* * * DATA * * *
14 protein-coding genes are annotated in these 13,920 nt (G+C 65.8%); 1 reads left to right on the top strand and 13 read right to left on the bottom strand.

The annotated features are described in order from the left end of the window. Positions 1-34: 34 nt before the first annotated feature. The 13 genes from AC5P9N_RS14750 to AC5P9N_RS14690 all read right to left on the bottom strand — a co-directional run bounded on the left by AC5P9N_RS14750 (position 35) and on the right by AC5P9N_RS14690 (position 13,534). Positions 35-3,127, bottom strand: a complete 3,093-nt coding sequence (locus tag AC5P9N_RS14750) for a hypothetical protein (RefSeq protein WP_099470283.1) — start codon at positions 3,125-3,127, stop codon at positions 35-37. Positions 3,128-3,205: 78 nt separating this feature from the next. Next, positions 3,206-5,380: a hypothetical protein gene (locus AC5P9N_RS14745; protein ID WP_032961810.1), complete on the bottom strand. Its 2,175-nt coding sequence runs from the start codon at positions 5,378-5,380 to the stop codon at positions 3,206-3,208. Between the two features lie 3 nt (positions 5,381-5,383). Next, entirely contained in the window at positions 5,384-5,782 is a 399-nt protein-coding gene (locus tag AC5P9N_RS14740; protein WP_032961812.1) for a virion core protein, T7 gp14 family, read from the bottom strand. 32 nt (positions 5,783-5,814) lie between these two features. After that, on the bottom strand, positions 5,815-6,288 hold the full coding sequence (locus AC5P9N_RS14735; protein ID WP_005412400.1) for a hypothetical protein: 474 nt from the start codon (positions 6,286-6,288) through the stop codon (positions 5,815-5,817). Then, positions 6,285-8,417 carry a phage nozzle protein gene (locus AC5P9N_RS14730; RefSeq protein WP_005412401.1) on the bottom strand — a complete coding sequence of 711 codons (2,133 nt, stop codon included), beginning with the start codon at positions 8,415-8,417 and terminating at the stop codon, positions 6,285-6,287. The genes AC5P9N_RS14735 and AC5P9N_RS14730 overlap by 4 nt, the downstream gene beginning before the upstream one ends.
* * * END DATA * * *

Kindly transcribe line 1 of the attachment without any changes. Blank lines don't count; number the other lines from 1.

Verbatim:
14 protein-coding genes are annotated in these 13,920 nt (G+C 65.8%); 1 reads left to right on the top strand and 13 read right to left on the bottom strand.